Extras in the Iranian cinema
Defenseless Lovers of Cinema
by Habib Hekmat

The word “extras” was introduced to the Iranian cinema in late 1940s. It was made common by Dr. Esmaeil Koushan, one of the biggest producers of pre-revolution era, who promoted popular cinema by making such films as The Storm of Life (Ali Darya Beigi) and The Prisoner of the King (Esmaeil Koushan). In those films, protagonists and villain characters needed a lot of people to stand behind them to make them more prominent and add to dramatic attractions of the movie. Koushan continued making popular films for the Iranian cinema for more than half a century and produced more than 90 films at Mitra Film and Pars Film studios. More than half of his films revolved around historical themes and needed to be populous and glamorous. In this way, extras were established as a job in the Iranian cinema. However, as enthusiasm for historical films faded, extras changed form. As films like Qarun’s Treasure and Qaysar become popular, extras appeared as people who were beaten by leading characters of those films. Under supervision of directors, they posed before protagonists or villain characters and where thrown around with every punch or kick of the leading characters. In this way, some champions of martial arts gradually appeared in films and, if their appearance was appealing, they were even cast in supporting roles.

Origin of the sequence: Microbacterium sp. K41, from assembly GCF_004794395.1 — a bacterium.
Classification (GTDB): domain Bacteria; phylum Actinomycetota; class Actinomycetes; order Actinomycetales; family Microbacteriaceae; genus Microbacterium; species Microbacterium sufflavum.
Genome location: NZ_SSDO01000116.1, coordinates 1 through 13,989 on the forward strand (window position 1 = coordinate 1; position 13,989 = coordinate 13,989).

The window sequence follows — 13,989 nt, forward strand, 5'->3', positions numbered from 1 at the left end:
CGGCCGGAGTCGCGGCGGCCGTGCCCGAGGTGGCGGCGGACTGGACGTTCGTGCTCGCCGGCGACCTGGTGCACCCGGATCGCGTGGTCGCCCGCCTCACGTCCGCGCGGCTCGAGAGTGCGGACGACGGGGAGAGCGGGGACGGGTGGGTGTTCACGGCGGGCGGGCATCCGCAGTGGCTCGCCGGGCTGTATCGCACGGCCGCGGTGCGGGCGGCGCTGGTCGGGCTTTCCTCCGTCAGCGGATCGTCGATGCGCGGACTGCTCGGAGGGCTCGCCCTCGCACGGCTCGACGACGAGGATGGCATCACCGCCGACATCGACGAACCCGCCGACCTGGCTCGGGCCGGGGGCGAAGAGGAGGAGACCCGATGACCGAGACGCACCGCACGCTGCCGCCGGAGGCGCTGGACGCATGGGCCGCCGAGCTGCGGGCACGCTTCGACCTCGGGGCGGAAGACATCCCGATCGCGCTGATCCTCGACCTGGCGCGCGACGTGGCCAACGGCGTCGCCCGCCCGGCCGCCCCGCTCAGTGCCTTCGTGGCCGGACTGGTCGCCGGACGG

Arbab Jamshid is resort of extras. Arbab Jamshid was the name of a wealthy Zoroastrian citizen of Tehran who lived some 80 years ago. He had a very big house and garden along Lalezar Street, which was later, renamed Arbab Jamshid when the garden was converted to a street. Lalezar, which is now a big market for dealers of electrical equipment, was once one of the most modern streets of Tehran. The street abounded with symbols of modern arts and literature, including theaters, playhouses, cabarets, cultural cafés…. Even embassies of Germany, Britain and Russia were located around that street. It was greatly developed after Reza Shah was ousted from Iran in 1940s and afterwards, and many filmmaking studios were established between Lalezar and Arbab Jamshid streets. In the middle of 1950s, a group of merchants, most of whom were Indians or Jews, decided to import foreign films. For this reason, they opened offices at and around Arbab Jamshid Street. Dr. Koushan had also established his office and studio in that area and others soon joined in. As the number of studios increased (such as Mahtab Film, Azhir Film, Rex and Jurak), film buffs from Tehran and other cities went to Arbab Jamshid street and gathered in front of studios in hope of being assigned to a minor role in the Iranian films. However, they were only accepted as extras. Some of them sometimes gathered at a small square in the middle of the street and some of them went to a teahouse which belonged to a man called Mash Yousef. Mash Yousef died soon after the Islamic Revolution. His teahouse is deserted now and extras frequent another street and teahouse, which is called Mehr. Every one of them loved a famous actor and waited there until their favorite actor came by and they could pose for a photo with them. At present, Arbab Jamshid Street is full of shops selling handbags, leather and cosmetics and only few deserted buildings have remained from all those film production studios. In fact, as studios where closed down one after the other following victory of the Islamic Revolution, extras gradually left the street and conscripts or even civil servants were used for films which needed a great number of extras. After the revolution, movie lovers left Arbab Jamshid and moved to other places. During Iran-Iraq war, some of them gathered in places where war refugees were living to act as extras in war films. Afterwards, other locations in south Tehran such as Shoush Square or even around Tehran’s public graveyard (Behesht-e Zahra) were frequented by those people.

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